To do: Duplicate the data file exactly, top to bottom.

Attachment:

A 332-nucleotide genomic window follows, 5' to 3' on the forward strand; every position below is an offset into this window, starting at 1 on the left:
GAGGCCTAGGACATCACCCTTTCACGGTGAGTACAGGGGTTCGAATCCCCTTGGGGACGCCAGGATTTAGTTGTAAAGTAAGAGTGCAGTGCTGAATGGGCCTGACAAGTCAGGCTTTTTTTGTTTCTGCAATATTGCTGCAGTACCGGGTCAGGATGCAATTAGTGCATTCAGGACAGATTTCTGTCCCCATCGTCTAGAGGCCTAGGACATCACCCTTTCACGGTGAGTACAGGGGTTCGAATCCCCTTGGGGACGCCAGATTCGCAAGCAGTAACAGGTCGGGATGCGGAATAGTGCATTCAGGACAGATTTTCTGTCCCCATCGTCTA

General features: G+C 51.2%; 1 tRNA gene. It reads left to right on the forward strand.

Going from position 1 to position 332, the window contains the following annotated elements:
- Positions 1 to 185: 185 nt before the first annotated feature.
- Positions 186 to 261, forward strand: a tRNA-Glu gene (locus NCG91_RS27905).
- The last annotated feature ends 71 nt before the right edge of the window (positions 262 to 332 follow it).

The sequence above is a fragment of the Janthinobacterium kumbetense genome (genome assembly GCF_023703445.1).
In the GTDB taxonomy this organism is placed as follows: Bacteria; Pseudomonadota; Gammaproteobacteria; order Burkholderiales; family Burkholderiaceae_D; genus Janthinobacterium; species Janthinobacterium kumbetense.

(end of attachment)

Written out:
A 332-nucleotide genomic window follows, 5' to 3' on the forward strand; every position below is an offset into this window, starting at 1 on the left:
GAGGCCTAGGACATCACCCTTTCACGGTGAGTACAGGGGTTCGAATCCCCTTGGGGACGCCAGGATTTAGTTGTAAAGTAAGAGTGCAGTGCTGAATGGGCCTGACAAGTCAGGCTTTTTTTGTTTCTGCAATATTGCTGCAGTACCGGGTCAGGATGCAATTAGTGCATTCAGGACAGATTTCTGTCCCCATCGTCTAGAGGCCTAGGACATCACCCTTTCACGGTGAGTACAGGGGTTCGAATCCCCTTGGGGACGCCAGATTCGCAAGCAGTAACAGGTCGGGATGCGGAATAGTGCATTCAGGACAGATTTTCTGTCCCCATCGTCTA

General features: G+C 51.2%; 1 tRNA gene. It reads left to right on the forward strand.

Going from position 1 to position 332, the window contains the following annotated elements:
- Positions 1 to 185: 185 nt before the first annotated feature.
- Positions 186 to 261, forward strand: a tRNA-Glu gene (locus NCG91_RS27905).
- The last annotated feature ends 71 nt before the right edge of the window (positions 262 to 332 follow it).

The sequence above is a fragment of the Janthinobacterium kumbetense genome (genome assembly GCF_023703445.1).
In the GTDB taxonomy this organism is placed as follows: Bacteria; Pseudomonadota; Gammaproteobacteria; order Burkholderiales; family Burkholderiaceae_D; genus Janthinobacterium; species Janthinobacterium kumbetense.